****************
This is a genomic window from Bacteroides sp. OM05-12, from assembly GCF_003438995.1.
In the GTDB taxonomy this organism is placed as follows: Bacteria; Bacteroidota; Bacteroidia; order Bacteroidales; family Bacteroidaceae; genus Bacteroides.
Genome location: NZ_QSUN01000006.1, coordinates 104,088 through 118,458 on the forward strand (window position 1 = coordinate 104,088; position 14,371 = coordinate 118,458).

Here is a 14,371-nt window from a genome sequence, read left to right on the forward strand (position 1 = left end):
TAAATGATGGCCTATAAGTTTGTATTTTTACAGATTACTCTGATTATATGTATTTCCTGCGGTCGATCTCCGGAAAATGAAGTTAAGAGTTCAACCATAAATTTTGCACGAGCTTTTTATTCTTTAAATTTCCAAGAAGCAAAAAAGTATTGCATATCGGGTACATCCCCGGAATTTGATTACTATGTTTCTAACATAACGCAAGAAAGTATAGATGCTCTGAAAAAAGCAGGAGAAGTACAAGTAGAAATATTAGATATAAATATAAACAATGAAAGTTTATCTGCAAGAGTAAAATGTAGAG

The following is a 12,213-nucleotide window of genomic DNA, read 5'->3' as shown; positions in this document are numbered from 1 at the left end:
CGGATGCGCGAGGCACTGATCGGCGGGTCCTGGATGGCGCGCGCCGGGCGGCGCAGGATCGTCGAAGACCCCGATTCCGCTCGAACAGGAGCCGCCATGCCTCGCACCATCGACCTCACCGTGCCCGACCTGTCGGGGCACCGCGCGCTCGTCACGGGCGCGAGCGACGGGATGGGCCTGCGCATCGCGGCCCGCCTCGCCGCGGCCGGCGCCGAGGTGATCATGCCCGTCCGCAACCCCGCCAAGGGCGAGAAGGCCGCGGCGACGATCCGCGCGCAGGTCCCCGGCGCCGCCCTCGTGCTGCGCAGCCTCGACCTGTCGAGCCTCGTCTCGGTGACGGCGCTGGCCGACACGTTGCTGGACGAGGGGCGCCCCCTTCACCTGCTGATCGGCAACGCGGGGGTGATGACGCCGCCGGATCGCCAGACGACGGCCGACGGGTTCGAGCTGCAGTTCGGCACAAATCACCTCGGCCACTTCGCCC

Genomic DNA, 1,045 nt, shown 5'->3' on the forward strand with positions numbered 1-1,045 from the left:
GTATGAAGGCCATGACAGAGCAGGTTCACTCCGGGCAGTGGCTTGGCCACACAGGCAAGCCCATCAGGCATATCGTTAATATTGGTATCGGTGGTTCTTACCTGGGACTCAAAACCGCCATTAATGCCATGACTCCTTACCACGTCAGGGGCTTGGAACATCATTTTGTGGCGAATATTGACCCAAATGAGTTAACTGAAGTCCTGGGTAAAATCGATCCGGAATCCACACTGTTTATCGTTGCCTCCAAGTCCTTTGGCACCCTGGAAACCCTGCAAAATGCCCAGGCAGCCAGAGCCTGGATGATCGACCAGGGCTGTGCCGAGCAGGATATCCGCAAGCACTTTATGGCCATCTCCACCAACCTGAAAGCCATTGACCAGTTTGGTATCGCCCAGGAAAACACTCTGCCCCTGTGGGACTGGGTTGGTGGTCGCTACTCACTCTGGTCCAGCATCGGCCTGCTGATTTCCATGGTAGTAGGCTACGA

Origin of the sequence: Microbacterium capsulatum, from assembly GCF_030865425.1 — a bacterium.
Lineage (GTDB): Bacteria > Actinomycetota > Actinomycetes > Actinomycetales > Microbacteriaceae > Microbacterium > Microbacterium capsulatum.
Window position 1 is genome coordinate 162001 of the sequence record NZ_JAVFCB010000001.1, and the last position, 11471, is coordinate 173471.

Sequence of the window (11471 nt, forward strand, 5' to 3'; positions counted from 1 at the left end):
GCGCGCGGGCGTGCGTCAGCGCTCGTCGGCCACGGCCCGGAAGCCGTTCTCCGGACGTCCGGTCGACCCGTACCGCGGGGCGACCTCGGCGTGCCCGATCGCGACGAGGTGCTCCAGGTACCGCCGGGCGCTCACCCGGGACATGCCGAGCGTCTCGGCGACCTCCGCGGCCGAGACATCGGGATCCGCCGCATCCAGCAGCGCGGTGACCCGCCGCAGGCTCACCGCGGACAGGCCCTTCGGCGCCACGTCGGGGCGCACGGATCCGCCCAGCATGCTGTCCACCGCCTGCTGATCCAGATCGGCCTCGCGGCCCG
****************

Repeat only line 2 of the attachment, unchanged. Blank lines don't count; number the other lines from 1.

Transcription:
In the GTDB taxonomy this organism is placed as follows: Bacteria; Bacteroidota; Bacteroidia; order Bacteroidales; family Bacteroidaceae; genus Bacteroides.